Send to

Choose Destination
See comment in PubMed Commons below
Am J Surg Pathol. 2013 Dec;37(12):1862-70. doi: 10.1097/PAS.0b013e3182986bb5.

GNAS Is frequently mutated in a specific subgroup of intraductal papillary neoplasms of the bile duct.

Author information

Departments of *Pathology †Surgery, National Taiwan University Hospital ‡Graduate Institute of Pathology, College of Medicine, National Taiwan University, Taipei, Taiwan.


Intraductal papillary neoplasms of the bile duct (IPN-Bs) share clinicopathologic features with intraductal papillary mucinous neoplasms (IPMNs) of the pancreas. Approximately two thirds of IPMNs have activating point mutations of GNAS at codon 201. The role of GNAS mutation is unclear in IPN-B. In this study, we evaluated 41 patients diagnosed with IPN-B for clinicopathologic characteristics and follow-up information. Mutation analyses of GNAS and KRAS were performed. Twenty-three cases (56.1%) of IPN-B were categorized as the intestinal subtype, and 18 (43.9%) were considered the gastric/pancreatobiliary subtype. IPN-Bs showing intestinal differentiation demonstrated high immunohistochemical expressions of CK20, CDX2, and MUC2, as well as a significant association with macroscopic and microscopic mucin hypersecretions and villous architecture. GNAS and KRAS mutations were detected in 29% and 32% of IPN-Bs, respectively. All IPN-Bs with GNAS mutation showed intestinal differentiation. GNAS-mutated IPN-B was highly significantly associated with certain pathologic characteristics, including macroscopic and microscopic mucin hypersecretion and villous architecture. IPN-B with GNAS mutation tended to more frequently harbor KRAS mutation than those without GNAS mutation. IPN-Bs with intestinal differentiation, villous architecture, and mucin hypersecretion constitute a distinct subgroup of IPN-B, which frequently has GNAS mutation. This subtype shares common genetic alterations with IPMN of the pancreas.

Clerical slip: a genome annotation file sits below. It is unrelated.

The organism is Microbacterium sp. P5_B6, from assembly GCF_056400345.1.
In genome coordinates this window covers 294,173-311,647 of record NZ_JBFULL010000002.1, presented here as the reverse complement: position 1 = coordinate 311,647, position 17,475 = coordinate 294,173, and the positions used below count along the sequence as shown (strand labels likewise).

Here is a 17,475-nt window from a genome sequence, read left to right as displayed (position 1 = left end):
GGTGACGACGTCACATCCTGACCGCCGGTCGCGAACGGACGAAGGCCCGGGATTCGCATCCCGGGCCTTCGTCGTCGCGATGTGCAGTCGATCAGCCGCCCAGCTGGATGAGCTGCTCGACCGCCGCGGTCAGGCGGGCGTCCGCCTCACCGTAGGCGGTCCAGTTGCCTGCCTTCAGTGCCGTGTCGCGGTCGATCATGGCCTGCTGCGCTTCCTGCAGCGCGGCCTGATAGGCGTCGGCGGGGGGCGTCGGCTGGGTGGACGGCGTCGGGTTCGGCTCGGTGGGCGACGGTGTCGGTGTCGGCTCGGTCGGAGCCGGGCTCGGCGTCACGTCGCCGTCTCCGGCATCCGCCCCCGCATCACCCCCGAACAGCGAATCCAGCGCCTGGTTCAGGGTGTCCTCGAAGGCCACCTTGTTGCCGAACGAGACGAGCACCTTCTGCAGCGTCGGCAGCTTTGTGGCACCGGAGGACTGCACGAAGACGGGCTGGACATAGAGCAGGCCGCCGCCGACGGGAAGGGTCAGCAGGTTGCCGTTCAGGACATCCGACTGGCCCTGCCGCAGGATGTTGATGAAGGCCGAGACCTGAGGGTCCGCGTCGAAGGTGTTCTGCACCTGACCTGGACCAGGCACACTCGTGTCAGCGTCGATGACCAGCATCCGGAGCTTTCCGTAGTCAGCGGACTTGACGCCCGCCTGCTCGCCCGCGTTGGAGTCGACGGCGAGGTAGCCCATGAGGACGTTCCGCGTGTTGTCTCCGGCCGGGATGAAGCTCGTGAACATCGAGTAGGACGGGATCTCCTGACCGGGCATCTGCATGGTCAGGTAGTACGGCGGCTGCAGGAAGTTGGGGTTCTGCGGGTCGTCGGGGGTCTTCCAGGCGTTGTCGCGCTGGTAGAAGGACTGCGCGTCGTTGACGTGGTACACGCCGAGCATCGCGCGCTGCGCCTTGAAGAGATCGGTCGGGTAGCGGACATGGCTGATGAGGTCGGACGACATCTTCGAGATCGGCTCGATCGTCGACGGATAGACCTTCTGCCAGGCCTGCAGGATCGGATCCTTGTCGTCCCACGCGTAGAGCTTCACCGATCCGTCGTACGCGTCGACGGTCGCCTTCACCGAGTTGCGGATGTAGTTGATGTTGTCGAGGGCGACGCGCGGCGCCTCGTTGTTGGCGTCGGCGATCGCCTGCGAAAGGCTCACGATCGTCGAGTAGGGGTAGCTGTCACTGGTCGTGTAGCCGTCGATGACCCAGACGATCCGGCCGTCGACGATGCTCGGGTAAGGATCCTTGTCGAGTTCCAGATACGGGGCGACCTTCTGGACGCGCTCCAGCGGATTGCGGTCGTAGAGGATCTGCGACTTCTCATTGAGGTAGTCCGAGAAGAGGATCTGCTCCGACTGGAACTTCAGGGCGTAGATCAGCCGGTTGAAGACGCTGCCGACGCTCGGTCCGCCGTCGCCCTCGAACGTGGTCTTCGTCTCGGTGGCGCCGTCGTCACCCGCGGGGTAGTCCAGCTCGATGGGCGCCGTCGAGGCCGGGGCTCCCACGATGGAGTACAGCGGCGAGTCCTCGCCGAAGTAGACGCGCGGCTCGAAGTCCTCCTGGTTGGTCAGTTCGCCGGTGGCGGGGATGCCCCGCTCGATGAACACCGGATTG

[Indexed for MEDLINE]
PubMed Commons home

PubMed Commons

How to join PubMed Commons

    Supplemental Content

    Full text links

    Icon for Lippincott Williams & Wilkins
    Loading ...
    Support Center